- Associated Press - Monday, June 30, 2014

JONESBORO, Ark. (AP) - Five years after an accident wreaked havoc on her body, Lisa Bozarth is slowly piecing together her life again with the help of a 15-year-old quarter horse named String of Treasures.

“When I am on the horse, it eases my pain,” Bozarth, of Jonesboro, told The Jonesboro Sun (http://bit.ly/1lpKxFo). “I am in chronic pain since my wreck.”

For 20 minutes, three times a week, Bozarth can be found riding String of Treasures as a form of physical therapy called hippotherapy at Arkansas State University’s Equine Center.

She was introduced to the concept in 2011 and, after exploring it, realized it sped up her recovery.

“This has helped me emotionally to be able to make it,” Bozarth said.

Catherine Page of Jonesboro meets Bozarth each week for the rides. Page said they met at the equine center, where they both house their horses.

“She is just a really nice person and easy to be friends with,” said Page, who helps Bozarth with her riding skills.

The work began when Bozarth was involved in a one-vehicle accident in 2009. A co-worker who carpooled with her fell asleep behind the wheel, causing the vehicle to crash and rollover. Landing in a fetal position, Bozarth attempted to crawl out of the vehicle but could only flip onto her back until help arrived.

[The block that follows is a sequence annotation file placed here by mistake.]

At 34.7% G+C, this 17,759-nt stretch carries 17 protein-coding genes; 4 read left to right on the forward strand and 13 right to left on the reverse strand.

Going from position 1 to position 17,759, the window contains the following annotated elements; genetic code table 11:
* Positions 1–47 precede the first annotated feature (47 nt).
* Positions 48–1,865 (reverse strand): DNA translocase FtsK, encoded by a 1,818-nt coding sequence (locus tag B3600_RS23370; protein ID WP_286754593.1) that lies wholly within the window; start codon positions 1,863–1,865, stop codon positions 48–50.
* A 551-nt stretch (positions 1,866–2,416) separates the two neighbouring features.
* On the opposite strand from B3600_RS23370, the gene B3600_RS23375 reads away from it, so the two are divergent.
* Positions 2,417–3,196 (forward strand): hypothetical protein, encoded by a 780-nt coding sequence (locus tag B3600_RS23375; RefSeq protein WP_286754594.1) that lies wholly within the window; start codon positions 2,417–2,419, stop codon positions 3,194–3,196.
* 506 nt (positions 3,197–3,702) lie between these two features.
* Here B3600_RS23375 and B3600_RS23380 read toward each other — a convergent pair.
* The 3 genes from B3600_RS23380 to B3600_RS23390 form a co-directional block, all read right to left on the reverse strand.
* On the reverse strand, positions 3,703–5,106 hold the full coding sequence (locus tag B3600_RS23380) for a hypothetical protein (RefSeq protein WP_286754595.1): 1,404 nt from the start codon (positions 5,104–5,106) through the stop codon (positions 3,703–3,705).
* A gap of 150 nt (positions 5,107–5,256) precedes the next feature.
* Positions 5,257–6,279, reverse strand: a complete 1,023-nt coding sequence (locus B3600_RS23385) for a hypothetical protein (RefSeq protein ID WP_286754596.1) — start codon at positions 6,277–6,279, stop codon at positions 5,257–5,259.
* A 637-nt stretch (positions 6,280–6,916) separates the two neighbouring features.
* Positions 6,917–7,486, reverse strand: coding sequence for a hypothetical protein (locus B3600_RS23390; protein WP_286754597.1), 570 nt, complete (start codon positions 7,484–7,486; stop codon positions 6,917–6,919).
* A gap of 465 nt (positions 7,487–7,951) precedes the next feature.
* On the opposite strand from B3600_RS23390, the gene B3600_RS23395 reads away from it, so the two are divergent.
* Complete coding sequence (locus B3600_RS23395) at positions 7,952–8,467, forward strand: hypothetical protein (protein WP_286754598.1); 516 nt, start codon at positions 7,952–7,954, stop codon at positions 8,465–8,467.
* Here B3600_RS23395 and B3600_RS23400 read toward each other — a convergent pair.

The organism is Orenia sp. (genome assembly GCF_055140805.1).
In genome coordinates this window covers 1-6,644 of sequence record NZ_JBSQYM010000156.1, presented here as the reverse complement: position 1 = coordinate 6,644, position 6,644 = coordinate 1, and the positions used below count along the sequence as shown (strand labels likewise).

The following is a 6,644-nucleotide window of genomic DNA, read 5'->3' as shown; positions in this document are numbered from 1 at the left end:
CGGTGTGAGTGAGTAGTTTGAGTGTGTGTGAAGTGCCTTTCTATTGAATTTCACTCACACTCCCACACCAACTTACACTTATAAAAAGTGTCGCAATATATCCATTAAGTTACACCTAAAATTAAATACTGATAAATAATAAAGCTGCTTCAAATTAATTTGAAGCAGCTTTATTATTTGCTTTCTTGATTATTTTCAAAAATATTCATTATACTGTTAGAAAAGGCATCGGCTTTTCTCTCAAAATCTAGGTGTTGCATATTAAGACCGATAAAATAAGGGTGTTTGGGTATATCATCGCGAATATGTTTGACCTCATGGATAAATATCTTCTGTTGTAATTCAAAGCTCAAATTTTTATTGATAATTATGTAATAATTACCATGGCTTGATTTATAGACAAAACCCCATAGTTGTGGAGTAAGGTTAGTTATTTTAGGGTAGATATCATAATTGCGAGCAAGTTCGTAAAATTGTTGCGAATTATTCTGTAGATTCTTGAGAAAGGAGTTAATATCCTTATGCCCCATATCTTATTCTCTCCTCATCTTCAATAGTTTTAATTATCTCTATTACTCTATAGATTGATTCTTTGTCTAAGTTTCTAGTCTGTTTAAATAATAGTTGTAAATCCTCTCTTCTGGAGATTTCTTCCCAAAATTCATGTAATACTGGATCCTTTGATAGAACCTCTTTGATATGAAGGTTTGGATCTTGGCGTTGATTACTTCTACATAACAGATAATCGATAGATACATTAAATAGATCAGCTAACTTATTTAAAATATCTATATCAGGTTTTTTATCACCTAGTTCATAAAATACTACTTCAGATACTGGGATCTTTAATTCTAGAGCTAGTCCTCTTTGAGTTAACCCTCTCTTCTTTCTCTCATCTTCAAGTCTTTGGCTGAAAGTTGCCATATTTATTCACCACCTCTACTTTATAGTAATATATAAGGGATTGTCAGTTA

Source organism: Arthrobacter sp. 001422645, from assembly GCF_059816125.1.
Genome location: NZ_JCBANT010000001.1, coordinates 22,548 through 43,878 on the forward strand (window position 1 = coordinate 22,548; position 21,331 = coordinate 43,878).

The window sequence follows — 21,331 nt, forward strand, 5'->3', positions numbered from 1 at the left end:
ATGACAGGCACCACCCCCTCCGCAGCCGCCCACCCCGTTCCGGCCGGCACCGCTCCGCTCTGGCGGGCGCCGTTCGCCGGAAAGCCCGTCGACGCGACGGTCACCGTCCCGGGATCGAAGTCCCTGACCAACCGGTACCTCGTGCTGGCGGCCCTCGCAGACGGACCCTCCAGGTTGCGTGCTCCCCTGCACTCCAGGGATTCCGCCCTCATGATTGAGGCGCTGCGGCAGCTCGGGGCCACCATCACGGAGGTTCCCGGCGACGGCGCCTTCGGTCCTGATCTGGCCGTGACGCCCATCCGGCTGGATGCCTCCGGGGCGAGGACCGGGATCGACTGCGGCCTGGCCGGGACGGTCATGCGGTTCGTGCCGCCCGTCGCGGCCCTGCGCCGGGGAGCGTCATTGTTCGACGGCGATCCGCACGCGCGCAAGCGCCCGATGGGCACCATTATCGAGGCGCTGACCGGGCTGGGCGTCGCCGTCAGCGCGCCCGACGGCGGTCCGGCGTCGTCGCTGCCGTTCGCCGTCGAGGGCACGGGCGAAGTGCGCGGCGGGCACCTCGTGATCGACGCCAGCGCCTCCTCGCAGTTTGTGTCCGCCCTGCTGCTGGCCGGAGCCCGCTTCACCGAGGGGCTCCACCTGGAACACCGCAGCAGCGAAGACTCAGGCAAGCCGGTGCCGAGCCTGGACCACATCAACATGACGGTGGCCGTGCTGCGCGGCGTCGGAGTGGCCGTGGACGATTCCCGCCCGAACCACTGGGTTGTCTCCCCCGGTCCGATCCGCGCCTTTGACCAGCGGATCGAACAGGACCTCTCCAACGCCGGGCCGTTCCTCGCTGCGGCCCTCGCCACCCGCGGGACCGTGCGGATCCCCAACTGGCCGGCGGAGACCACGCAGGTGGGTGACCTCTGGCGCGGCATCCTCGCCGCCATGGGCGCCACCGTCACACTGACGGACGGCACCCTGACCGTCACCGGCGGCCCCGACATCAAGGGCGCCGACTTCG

Her injuries included a fractured pelvis socket and a broken arm, back, leg and ribs. She used a wheelchair and then a walker, and she can now walk for a few hours each day.

“I’m a lot better than I was,” she said. “But, I am no means what I was on the day of the wreck. I may never be. I’m still broken on the inside.”

Bozarth moved to Jonesboro from Marion in 1992. She graduated from Arkansas State University with two degrees: a bachelor’s in teaching and a master’s in counseling.

“I am a doer, a worker,” she added. “I’ve never been one to sit around. I try to use my abilities to help others.”

Due to her injuries, Bozarth said she lost her job, house and car, although she tries to keep active by volunteering in local organizations when possible.

“I know I may not seem like a spectacular person because I lost my job, house and I can’t work,” Bozarth said. “I try to use whatever I have as means to help other people.”

The experience has also brought her closer to her three children. She said they cherish the important things, which is each other.

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